The royal touch

Malibu resident and British ex-patriot Paul Wright is heading back home. It’s not for good, of course. Earlier this month, Wright was designated an Officer of the Most Excellent Order of the British Empire (OBE) and will be honored by Queen Elizabeth at Buckingham Palace sometime later this year.

While this doesn’t mean you will now be calling him “Sir Paul,” (that title is reserved for those dubbed Knight Grand Cross or Knight Commander of the Most Excellent Order of the British Empire), it does mean that Her Majesty is recognizing Wright’s invaluable service to crown and country.

Wright is an English barrister and a California attorney. For more than 20 years, Wright has facilitated trade between the U.S. and the U.K., acting as international transactional and litigation representative for dozens of companies located in Southern California and London. 

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In his second term as President of the L.A. chapter of the British American Business Council (BABC), Wright organizes high-profile events to benefit or highlight ongoing commerce between the cousin countries. Last year Wright was front and center greeting the Duke and Duchess of Cambridge, or as they’re known in the tabloids, William and Kate, on their first American visit to Los Angeles. He also co-chairs BritWeek, the annual festival celebrating mutual creativity and innovation in California (to be held April 23-May 6 this year.)

“Britain is the largest single investing country in the world for the U.S,” Wright said. “A million British people live and work here. We truly do have that ‘special relationship.’”

Wright’s love for the U.S. began early, when his father moved the family to Baltimore, Md., so he could become a rheumatologist at Johns Hopkins University. 

“My dad came from very humble beginnings and the only way he could go to medical school was on the one scholarship offered,” Wright said. “From then on, he loved the opportunities and dynamism he said America showed.” 

After practicing law in London, Wright took the California bar exam in 1990, and set up practice in Malibu. He has been instrumental in bringing high tech, investment and entertainment contracts to fruition between the two countries. With the U.S. and U.K. seeing $207 billion in trade last year, that’s a lot of opportunity. 

“Paul has helped companies like Qualcomm and Facebook gain a presence in London’s ‘Tech City’,” Andrew Lewis, commercial advisor for the British government’s U.K. Trade and Investment office, and fellow board member on the BABC, said. “He helped substantially with arrangements for the London Olympics. He hosted a garden party at the Council General’s home for the Queen’s Diamond Jubilee. He just highlights opportunities for L.A. companies to do business with British companies. Frankly, I don’t know how he runs a law firm with all the work he does with the BABC.”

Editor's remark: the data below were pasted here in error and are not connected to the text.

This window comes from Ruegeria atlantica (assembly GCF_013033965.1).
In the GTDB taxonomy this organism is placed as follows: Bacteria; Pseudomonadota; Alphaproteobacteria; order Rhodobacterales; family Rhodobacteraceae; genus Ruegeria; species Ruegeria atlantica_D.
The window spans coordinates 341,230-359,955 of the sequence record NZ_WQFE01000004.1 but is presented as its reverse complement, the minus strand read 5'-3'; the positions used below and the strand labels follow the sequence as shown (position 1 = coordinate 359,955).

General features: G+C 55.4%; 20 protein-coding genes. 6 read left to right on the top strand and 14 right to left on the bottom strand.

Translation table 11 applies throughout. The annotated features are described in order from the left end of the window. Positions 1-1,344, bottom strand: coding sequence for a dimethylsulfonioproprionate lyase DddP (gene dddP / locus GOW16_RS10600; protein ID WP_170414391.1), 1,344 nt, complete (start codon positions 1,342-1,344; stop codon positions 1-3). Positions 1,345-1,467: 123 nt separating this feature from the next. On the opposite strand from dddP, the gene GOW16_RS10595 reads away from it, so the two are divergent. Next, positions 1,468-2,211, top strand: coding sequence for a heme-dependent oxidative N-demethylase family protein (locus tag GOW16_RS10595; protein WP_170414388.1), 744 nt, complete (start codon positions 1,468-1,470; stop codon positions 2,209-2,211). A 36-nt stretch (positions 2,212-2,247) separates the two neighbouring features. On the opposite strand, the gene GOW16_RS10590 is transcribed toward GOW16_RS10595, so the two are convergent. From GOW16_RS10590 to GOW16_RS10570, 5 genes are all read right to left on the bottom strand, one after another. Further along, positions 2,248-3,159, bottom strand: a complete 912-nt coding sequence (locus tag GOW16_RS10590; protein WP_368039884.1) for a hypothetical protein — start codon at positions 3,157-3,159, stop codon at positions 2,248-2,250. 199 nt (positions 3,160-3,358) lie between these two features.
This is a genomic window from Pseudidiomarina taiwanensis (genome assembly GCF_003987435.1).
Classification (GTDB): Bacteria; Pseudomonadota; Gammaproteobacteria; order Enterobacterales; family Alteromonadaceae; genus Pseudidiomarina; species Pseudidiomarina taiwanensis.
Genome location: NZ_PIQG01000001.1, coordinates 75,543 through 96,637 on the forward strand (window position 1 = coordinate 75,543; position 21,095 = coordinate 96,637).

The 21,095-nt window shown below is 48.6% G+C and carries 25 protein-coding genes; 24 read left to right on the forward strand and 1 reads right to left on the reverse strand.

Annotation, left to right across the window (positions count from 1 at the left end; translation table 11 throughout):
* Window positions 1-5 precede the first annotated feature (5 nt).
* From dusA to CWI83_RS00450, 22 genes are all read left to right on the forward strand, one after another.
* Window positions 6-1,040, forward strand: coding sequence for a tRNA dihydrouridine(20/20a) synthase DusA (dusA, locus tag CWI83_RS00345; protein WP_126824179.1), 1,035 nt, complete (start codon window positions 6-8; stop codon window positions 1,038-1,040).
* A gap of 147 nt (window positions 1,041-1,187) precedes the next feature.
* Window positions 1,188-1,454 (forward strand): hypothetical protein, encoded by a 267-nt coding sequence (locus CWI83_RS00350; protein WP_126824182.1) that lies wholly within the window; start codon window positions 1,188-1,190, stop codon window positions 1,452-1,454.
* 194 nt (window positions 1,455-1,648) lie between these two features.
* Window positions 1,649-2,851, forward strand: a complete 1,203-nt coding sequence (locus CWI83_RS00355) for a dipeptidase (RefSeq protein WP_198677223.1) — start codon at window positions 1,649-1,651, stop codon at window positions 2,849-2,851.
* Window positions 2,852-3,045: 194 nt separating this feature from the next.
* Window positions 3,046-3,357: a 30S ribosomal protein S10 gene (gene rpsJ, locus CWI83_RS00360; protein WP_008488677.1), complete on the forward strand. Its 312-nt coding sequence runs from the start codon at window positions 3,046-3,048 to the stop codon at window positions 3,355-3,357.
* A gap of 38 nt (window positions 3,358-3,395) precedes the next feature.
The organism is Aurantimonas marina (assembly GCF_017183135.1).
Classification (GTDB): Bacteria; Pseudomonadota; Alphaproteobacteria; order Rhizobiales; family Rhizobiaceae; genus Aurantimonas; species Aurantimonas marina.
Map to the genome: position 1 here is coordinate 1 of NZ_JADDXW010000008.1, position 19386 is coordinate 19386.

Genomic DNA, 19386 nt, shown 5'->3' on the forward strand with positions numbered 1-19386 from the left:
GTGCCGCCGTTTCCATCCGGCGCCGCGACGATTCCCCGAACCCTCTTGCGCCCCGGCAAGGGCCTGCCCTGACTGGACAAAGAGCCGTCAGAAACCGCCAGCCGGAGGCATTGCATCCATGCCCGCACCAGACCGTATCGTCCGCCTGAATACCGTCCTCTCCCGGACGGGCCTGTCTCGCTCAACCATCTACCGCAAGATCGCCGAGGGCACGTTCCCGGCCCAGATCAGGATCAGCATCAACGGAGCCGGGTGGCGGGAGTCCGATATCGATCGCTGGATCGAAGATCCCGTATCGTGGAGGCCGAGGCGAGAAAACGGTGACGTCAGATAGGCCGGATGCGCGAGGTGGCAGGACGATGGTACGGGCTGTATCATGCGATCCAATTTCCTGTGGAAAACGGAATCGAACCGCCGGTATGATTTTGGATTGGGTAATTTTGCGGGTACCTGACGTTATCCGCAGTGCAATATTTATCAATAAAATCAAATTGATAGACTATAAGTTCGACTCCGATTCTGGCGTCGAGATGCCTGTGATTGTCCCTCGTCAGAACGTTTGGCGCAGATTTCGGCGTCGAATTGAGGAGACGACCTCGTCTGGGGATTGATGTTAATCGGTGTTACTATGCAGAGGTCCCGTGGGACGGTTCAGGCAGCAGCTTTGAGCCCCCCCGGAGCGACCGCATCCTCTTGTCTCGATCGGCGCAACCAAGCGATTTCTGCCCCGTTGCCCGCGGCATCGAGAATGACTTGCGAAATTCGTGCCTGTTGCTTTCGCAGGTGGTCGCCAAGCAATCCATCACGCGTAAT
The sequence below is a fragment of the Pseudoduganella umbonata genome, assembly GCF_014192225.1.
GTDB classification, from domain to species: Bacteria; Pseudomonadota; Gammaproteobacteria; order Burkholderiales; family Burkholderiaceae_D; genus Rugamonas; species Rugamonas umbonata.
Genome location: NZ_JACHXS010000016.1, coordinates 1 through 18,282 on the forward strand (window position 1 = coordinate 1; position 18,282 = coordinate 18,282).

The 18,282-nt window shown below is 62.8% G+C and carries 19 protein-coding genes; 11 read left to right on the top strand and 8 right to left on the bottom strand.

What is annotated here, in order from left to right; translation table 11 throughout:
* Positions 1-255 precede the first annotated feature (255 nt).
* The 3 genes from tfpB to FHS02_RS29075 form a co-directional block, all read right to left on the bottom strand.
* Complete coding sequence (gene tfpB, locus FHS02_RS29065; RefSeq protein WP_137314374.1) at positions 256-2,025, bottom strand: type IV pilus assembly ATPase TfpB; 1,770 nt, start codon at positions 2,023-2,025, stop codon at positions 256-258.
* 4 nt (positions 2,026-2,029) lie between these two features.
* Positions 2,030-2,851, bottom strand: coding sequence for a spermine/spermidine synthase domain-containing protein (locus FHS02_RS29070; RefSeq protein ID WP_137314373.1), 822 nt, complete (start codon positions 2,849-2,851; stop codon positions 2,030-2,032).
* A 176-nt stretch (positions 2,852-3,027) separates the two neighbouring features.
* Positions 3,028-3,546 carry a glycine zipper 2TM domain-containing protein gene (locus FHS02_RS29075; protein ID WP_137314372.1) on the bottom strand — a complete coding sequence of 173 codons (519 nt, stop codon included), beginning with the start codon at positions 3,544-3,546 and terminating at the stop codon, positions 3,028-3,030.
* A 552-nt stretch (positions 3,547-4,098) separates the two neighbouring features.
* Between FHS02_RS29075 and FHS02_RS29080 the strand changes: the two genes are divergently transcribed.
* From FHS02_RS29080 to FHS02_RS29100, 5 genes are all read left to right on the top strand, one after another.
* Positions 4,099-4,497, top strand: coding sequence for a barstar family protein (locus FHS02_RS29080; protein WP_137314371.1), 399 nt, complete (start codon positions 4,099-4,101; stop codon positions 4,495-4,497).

Wright’s work for the BABC is also offered gratis. But the contacts have helped him build a reputation for easing a British company’s entry into U.S. commercial fields, helping them negotiate the new employment, advertising and U.S. regulatory environments. 

“You know, the U.K. and the U.S. have almost identical problems in maintaining economic vitality,” Wright said. “There is competition from Pacific Rim countries and we have to learn how to deal with manufacturing moving to China and India. It’s about how to survive. The U.S. and the U.K. are the most closely aligned creative places in the world.” 

He said his intense office days during the week makes kicking back and relaxing in Malibu all the more pleasurable on the weekends. Kayaking and going to local movies have been favorite pastimes and he said that he has breakfast at Coogie’s most mornings. 

This more laid-back approach to life seems to contrast broadly with, for example, his formal meetings with Prince William and Princess Kate during their visit to L.A. last summer. 

“That was a fascinating experience,” Wright said. “We put together a conference that introduced them to leading American businessmen like Mark Cuban. They were lovely—so unpretentious and down to earth. He’ll make a superb king one day.” 

Wright can expect to receive his OBE medal and investiture from either the Queen herself, or Prince Charles or Princess Ann. And he was surprised to hear about one of the ancillary perks his new order of chivalry bestows upon him. According to Lewis (who himself is a Member of the Most Excellent Order of the British Empire), Wright is now eligible to get married in Saint Paul’s Cathedral, where Prince Charles married Lady Diana. 

“Delighted to hear it,” Wright said. “I promise a strong Malibu contingent will be there. Friendship and commerce between our countries should go hand in hand.” 

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